Back in May, 2012 (over FIVE years ago!), Heather and I posted a recipe for a coconut-dill veggie dip. The dip was a huge hit with friends and family alike, and it was one of our first encounters where we didn’t carefully read the label and ended up with a brand of coconut cream that was also loaded with sugar. It was a good lesson learned, and we remade the recipe with better ingredients to make sure the recipe held up.
Since 2012, a lot has happened for us: we changed jobs, got married, bought a house, had our son, and we also improved our cooking and photography. With a dinner guest planning to come over Monday evening, it seemed an appropriate time to revisit this recipe and try to make it better. In this we’ve succeeded. This dip is creamy (and protein packed, thanks to Great Lakes Unflavored Gelatin) and runny straight out of the food processor and has the same texture as store-bought French Onion Dip when allowed to rest in the refrigerator. We devoured it with veggies and our favorite olive oil potato chips while our beef and eggplant curry simmered on the stove. Our guest particularly liked it with the chips.
Thanks for joining us over the past five years, and we hope you’ll continue to stick around. Let us know in the comments what has been your favorite recipe!
There’s something magical about fruit trees. In our experience, which admittedly is very little, they don’t require much work and reap many benefits. Our fig tree produced a great harvest, more than either of us expected between early August and mid-October. In case you missed our other recipes, we had a lot of fun creating Chicken and Fig Tagine, Cider-Braised Boneless Short Ribs with Figs, Arugula and Fresh Fig Salad, and Fig Coconut Yogurt.
Today, even though we’re away on vacation, we bring you another fig recipe: homemade fig jam. It is great on rice crackers; you might also enjoy it with a soft cheese like brie (if you can tolerate high-quality dairy) or Kite Hill almond-based Cream Cheese Style Spread. Brent’s mom used it with almond butter on sprouted bread (a new twist on PB&J!) and plans to use it instead of store-bought fruit spread in her Linzer cookies for Christmas. Whether you have your own fig tree or find them at the store, we hope you’ll enjoy making and eating this fig jam or any of our other fig recipes. Let us know what you decide to do—we would love to hear from you!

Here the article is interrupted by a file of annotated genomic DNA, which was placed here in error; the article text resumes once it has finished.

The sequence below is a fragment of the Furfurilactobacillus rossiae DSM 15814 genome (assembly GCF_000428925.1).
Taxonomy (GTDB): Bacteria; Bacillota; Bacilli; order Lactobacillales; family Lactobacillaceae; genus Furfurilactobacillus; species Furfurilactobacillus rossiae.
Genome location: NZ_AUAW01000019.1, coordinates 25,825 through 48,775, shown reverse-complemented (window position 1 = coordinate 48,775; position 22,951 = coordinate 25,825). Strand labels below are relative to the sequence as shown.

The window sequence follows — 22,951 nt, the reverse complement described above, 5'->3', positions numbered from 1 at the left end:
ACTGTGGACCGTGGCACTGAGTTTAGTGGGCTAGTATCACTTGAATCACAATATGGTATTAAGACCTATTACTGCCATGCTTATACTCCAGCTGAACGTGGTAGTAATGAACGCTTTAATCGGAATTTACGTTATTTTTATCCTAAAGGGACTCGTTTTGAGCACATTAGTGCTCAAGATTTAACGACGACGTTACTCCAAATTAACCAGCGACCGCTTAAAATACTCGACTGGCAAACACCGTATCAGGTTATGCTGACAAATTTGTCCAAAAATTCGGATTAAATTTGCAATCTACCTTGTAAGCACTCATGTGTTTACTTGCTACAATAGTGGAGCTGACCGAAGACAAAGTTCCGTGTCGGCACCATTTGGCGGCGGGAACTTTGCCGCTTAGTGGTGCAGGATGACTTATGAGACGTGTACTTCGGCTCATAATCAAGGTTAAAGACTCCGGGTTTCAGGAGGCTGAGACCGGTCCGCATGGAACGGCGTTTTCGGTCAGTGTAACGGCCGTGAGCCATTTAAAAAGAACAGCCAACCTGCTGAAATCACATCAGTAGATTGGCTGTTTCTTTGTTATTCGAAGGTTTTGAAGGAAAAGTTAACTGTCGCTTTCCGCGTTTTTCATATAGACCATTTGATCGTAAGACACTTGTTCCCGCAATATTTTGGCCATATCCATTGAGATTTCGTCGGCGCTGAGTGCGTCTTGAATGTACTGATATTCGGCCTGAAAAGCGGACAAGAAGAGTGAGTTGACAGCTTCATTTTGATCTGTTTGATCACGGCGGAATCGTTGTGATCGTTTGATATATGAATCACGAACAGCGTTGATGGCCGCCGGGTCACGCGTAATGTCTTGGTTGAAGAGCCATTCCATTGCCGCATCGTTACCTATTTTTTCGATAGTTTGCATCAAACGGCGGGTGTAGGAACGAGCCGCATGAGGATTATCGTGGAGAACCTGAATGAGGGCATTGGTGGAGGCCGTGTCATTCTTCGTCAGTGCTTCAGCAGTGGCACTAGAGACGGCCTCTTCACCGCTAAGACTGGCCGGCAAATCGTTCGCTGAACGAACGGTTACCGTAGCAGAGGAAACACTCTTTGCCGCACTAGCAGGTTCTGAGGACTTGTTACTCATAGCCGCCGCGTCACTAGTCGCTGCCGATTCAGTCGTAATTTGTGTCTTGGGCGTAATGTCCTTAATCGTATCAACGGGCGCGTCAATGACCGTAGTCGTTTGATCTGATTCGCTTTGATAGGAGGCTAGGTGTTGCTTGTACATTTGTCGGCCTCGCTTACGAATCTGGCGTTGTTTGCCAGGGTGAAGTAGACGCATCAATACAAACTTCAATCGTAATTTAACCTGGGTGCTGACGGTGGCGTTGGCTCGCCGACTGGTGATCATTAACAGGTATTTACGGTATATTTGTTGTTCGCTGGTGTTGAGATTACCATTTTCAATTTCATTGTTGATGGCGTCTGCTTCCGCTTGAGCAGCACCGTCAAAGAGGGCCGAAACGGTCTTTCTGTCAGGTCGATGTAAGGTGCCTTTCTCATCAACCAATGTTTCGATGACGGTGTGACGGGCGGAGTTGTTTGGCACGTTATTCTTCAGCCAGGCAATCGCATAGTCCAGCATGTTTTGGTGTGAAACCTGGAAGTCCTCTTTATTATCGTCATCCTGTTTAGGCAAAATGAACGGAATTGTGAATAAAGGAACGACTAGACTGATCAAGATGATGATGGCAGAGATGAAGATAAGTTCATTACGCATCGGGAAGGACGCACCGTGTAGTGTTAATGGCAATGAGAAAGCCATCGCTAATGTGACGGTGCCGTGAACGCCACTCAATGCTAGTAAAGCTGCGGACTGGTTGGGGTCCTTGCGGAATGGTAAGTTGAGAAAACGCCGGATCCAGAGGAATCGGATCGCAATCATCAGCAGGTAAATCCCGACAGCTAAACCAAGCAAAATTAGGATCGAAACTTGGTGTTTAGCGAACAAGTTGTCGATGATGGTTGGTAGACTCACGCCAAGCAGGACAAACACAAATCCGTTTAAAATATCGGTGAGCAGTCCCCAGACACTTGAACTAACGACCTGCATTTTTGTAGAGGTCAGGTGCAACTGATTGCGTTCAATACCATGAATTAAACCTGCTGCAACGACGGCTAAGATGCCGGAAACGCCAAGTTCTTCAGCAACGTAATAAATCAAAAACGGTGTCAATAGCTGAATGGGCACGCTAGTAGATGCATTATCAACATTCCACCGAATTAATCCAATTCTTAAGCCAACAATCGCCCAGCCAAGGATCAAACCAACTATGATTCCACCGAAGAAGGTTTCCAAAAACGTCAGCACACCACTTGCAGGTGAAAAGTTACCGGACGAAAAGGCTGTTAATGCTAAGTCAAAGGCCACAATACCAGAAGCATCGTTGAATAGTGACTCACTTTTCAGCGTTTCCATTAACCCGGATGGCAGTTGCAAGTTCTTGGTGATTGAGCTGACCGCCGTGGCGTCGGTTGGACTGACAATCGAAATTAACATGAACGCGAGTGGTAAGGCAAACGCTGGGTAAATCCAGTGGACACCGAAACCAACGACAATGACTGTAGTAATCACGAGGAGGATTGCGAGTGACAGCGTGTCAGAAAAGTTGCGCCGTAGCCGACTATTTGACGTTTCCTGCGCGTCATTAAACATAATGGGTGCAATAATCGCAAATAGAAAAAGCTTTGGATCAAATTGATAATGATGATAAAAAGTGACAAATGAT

As you may have noticed from our posts on social media, we bought a house in December and that house came with wonderful things growing in gardens all around the yard. In addition, quite a few of our neighbors have plots at a local community garden. A couple of weeks ago, our neighbors harvested more tomatoes, jalapeños, eggplants, and other vegetables from their plot and they kindly shared their bounty with us. I cannot explain to you how delicious the tomatoes were! That said, this recipe is all about the eggplant and jalapeño.
As soon as we saw the eggplant, we knew we wanted to make something special with it. Brent loves the heat that jalapeños add to any dish, so of course we had to incorporate them. We hope you enjoy this twist on the traditional eggplant dip, Baba Ghanouj, as much as we did!
There’s something about football season that brings people together in our circles; and when we gather, we eat. Dip is an easy way to serve up a lot of vegetables for a crowd, but unfortunately supermarket platters are expensive and normally packed with junk. We’ve made dip before, and it was a hit; but I wanted to try something new.
Growing up, and even to today, my dad was known to snack on potato chips with sour cream dip. It’s a guilty pleasure of mine, too, which inspired me to concoct this caramelized onion dip. It’s a great version of the classic dip with shallots, onions, and coconut cream instead of sour cream, yogurt, or a combination thereof.
Our caramelized onion dip is best made the day before, and it’s great for game-day snacks or dinner party appetizers. With both savory and sweet flavors, it’s a crowd pleaser. We hope you’ll give it a try with your favorite vegetables, or some well-sourced potato, taro, or other tuber chips.
This week I’m excited to share with you a recipe perfect for game-day, potluck, or holiday. Meatballs are a fun and delicious way to start off a meal or serve along other small foods during a gathering (we’re no stranger to meatballs). This time of year, between Halloween, Thanksgiving, Christmas, and football parties, we end up being a lot more social and therefore need to cook food that is easily shareable.
Our sweet and sour meatballs are great in the small 1-inch variety, but would also be good in a larger size for a more traditional entreé serving at home. They could also be cooked and kept warm in a slow cooker, rather than a skillet, if you’re planning ahead and hosting a get-together with multiple items on the menu. Whether you use buffalo and ground beef or a combination of different meats (be cautious with very lean meats so that they don’t dry out), we think you’re going to love these tangy meatballs.